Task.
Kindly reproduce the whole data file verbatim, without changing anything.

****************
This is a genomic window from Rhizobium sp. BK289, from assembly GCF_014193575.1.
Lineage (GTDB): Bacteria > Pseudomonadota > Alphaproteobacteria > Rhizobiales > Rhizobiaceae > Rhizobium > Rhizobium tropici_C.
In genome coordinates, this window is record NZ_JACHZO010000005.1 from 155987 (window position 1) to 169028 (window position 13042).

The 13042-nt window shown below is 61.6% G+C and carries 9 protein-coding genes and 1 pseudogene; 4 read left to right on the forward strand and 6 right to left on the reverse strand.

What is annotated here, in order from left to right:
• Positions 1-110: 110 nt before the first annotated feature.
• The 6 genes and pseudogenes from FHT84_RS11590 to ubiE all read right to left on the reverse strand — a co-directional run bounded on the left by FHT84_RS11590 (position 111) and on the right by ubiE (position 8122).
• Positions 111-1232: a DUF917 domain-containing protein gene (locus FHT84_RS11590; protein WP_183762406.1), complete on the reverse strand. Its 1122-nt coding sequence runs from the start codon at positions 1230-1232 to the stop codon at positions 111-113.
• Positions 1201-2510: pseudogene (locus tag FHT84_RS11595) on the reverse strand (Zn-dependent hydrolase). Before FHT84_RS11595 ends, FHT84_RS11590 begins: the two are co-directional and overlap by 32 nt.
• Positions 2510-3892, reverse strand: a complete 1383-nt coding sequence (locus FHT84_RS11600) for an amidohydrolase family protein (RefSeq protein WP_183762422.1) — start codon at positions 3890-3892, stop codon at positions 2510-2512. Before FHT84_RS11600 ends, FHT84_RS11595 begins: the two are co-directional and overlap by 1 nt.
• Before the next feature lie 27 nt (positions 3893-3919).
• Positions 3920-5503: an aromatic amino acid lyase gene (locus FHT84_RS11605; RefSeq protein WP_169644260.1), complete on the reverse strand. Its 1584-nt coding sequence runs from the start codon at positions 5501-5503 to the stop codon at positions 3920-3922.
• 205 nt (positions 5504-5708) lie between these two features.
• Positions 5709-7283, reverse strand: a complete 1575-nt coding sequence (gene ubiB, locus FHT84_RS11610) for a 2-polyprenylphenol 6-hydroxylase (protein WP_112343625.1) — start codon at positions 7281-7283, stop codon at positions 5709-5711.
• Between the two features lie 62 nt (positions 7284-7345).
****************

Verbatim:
This is a genomic window from Rhizobium sp. BK289, from assembly GCF_014193575.1.
Lineage (GTDB): Bacteria > Pseudomonadota > Alphaproteobacteria > Rhizobiales > Rhizobiaceae > Rhizobium > Rhizobium tropici_C.
In genome coordinates, this window is record NZ_JACHZO010000005.1 from 155987 (window position 1) to 169028 (window position 13042).

The 13042-nt window shown below is 61.6% G+C and carries 9 protein-coding genes and 1 pseudogene; 4 read left to right on the forward strand and 6 right to left on the reverse strand.

What is annotated here, in order from left to right:
• Positions 1-110: 110 nt before the first annotated feature.
• The 6 genes and pseudogenes from FHT84_RS11590 to ubiE all read right to left on the reverse strand — a co-directional run bounded on the left by FHT84_RS11590 (position 111) and on the right by ubiE (position 8122).
• Positions 111-1232: a DUF917 domain-containing protein gene (locus FHT84_RS11590; protein WP_183762406.1), complete on the reverse strand. Its 1122-nt coding sequence runs from the start codon at positions 1230-1232 to the stop codon at positions 111-113.
• Positions 1201-2510: pseudogene (locus tag FHT84_RS11595) on the reverse strand (Zn-dependent hydrolase). Before FHT84_RS11595 ends, FHT84_RS11590 begins: the two are co-directional and overlap by 32 nt.
• Positions 2510-3892, reverse strand: a complete 1383-nt coding sequence (locus FHT84_RS11600) for an amidohydrolase family protein (RefSeq protein WP_183762422.1) — start codon at positions 3890-3892, stop codon at positions 2510-2512. Before FHT84_RS11600 ends, FHT84_RS11595 begins: the two are co-directional and overlap by 1 nt.
• Before the next feature lie 27 nt (positions 3893-3919).
• Positions 3920-5503: an aromatic amino acid lyase gene (locus FHT84_RS11605; RefSeq protein WP_169644260.1), complete on the reverse strand. Its 1584-nt coding sequence runs from the start codon at positions 5501-5503 to the stop codon at positions 3920-3922.
• 205 nt (positions 5504-5708) lie between these two features.
• Positions 5709-7283, reverse strand: a complete 1575-nt coding sequence (gene ubiB, locus FHT84_RS11610) for a 2-polyprenylphenol 6-hydroxylase (protein WP_112343625.1) — start codon at positions 7281-7283, stop codon at positions 5709-5711.
• Between the two features lie 62 nt (positions 7284-7345).